Book Reviews: Heir Today by J.J. & Bette Golden Lamb and A Nearly Perfect Copy by Allison Amend

Heir TodayHeir Today
J.J. & Bette Golden Lamb
Five Star Mysteries, August 2005
ISBN: 978-1-59414-356-4

Paige Alper, free-lance writer and her husband, Max, receive a letter from a tracer firm in New York. For a hefty fee, the letter says, the heir tracers will locate a dead relative’s assets and hand over some money. The dead relative is, of course, a black sheep, the most fascinating member of her family and a world-wandering sailor whom she doesn’t see much of. Nor does her sister who turns out to be a ten-carat bitch and even more interesting, even though she has only a minor role in the story.

Paige’s sister Sheryl, is a grasping, quick-buck hausfrau who wants to immediately sign away her rights and get whatever small amount of cash is available. Paige, more astute, more suspicious and less in need of quick cash, declines to sign. She and her husband, crusading free-lance journalist Max, set out to find Uncle Jock’s money. Family conflict and some fine spats between sisters is one result.

What Max and Paige don’t realize is that an evil Chinese organization with world-wide interests and tentacles has also been stalking Uncle Jock. That’s because Jock, incautious sailor that he was, had for years been collecting damaging evidence against the Hong Kong based crime syndicate. Jock was on a personal vendetta.

If this all sounds a little like that old comic strip “Terry and the Pirates,” it’s not surprising. Nevertheless, Paige and Max are fun characters to follow, and even if their dialogue is sometimes right out of the forties, it’s clear they have a solid relationship and are very supportive of each other. Couple conflict is not really in their makeup.

That’s a good thing because their search takes them from the Far East up and down the California Coast, and to New York, among other places. They are attacked in any number of ingenious ways and it’s a wonder they make it through even a single day with the power of the huge, malevolent, Asian gang arrayed against them. They do survive to fight another day and it really is a lot of fun following this breathless pair on foot, on motorbike and by car, train and plane to a final solution. The book sports an intriguing cover and an awkward title. I confess to not generally liking punning titles.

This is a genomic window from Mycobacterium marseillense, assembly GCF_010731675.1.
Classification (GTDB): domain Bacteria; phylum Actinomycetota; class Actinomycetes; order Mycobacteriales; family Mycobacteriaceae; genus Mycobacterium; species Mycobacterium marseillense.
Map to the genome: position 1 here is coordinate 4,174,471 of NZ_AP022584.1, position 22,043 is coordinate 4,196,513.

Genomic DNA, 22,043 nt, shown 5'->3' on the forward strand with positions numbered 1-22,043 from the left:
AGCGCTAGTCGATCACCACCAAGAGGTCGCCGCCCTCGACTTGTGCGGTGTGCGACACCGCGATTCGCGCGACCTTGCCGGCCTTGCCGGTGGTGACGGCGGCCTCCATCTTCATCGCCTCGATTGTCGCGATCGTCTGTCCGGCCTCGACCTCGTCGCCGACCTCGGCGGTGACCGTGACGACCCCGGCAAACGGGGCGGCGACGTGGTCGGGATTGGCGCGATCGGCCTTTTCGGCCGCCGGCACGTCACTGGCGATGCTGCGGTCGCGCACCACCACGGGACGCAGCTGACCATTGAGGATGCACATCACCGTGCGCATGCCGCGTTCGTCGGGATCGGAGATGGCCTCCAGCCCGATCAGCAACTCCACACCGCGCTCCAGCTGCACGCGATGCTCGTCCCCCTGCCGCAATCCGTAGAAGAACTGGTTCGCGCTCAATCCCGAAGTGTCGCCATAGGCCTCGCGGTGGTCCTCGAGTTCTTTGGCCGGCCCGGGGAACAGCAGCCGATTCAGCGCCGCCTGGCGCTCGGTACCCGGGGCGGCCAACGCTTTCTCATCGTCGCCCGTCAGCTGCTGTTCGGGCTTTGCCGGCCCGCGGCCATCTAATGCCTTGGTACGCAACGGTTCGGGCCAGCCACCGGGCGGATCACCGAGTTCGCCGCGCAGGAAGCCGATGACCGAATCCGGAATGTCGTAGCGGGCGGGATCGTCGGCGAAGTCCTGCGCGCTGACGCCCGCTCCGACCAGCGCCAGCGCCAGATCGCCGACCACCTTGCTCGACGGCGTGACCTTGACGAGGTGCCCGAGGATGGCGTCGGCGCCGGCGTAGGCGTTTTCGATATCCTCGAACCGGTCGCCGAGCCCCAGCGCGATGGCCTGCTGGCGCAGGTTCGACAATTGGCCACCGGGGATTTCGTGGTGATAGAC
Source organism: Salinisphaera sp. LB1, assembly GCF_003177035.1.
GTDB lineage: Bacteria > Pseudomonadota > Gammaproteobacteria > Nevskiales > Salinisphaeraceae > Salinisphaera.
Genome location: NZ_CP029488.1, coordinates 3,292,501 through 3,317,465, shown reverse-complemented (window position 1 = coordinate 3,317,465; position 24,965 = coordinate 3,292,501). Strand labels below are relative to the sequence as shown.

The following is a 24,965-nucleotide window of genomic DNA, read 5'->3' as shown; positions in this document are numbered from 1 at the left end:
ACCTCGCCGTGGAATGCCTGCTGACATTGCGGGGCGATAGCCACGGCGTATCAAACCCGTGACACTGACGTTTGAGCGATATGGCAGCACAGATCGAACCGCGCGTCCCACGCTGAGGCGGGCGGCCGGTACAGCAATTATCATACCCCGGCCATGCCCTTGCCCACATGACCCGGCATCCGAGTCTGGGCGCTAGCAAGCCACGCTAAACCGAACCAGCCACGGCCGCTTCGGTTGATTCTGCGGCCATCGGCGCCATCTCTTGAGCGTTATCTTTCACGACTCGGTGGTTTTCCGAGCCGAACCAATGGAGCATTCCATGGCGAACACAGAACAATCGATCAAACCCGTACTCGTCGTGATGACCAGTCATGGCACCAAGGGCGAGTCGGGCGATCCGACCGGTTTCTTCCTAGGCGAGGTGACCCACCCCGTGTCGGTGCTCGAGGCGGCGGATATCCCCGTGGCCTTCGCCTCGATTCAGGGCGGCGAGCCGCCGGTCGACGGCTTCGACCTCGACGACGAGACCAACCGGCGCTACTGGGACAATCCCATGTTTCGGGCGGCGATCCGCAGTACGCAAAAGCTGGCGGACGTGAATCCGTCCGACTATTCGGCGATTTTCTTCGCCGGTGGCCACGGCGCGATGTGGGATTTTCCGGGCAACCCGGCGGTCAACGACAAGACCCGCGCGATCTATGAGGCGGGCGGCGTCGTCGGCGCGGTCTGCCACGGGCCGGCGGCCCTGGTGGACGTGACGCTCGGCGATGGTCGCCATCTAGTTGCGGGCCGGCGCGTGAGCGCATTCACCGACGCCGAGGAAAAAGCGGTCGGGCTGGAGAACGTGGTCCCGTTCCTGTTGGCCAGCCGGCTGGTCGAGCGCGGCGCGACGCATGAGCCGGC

Reviewed by Carl Brookins, October 2013.
Author of Red Sky, Devils Island, Hard Cheese, Reunion.


A Nearly Perfect CopyA Nearly Perfect Copy
Allison Amend
Nan A. Talese/Doubleday,
ISBN 978-0-385-53669-1

This is an amazing, enthralling novel. The characters of the two primary protagonists are so carefully and even lovingly developed, that one can reach the final pages and experience an unsettling sense of loss. The novel is about loss, the loss of friendship and professional respect, of a cherished child, the loss of a treasured inheritance, and the loss of moral integrity.

The story, impeccably told, revolves around two people, both involved in the international art world. Elmira Howells works for her family’s Manhattan auction house. She holds a solid reputation as an expert in seventeenth, eighteenth and nineteenth century drawings and prints. Her family house, Tinsleys, is a long-established powerhouse in international art auction activities.

In Paris, a displaced Spanish artist, Gabriel Connois is experiencing yet another disappointment in a promising career as a painter that is going nowhere fast. Ultimately decisions by each of these individuals, though they might never meet or even become aware of each other, will materially alter their lives forever.

Smoothly written with impeccable style, through the careful development of these two characters, we come to deeper understanding of family and motherhood, of tragedy and loss and how sometimes thoughtless and casual decisions can substantively bring one to the edge of legal and ethical ruin. The twisting slippery maze of connection, favors, and political maneuverings of the art world will be revelatory to many, and the perception that the true value of art is so problematical only adds to the depth of this novel.

This is not a novel in which authorities and experts pursue art criminals and blatant forgers. There are no shootouts or mysterious late-night rendezvous. The crimes that take place, the cloning, and the forgeries, are more subtle and harsh blame more difficult to assign. I was not prepared to feel sympathy for Elm Howells, in spite of her loss. She is not, in the end a very sympathetic character, nor is the flailing if talented artist, Gabriel Connois. Yet, in the end, when Elm finally encounters for the first time the artist Gabriel whose work helped bring about her downfall, she realizes that he could never understand—even if he knew—“that she was both the artist and the forger of her own life.”

Readers with the slightest interest in the art world or in family tragedy will find this novel fascinating.

A copy of the work was supplied at no cost.

Reviewed by Carl Brookins, December 2013.
Author of Red Sky, Devils Island, Hard Cheese, Reunion.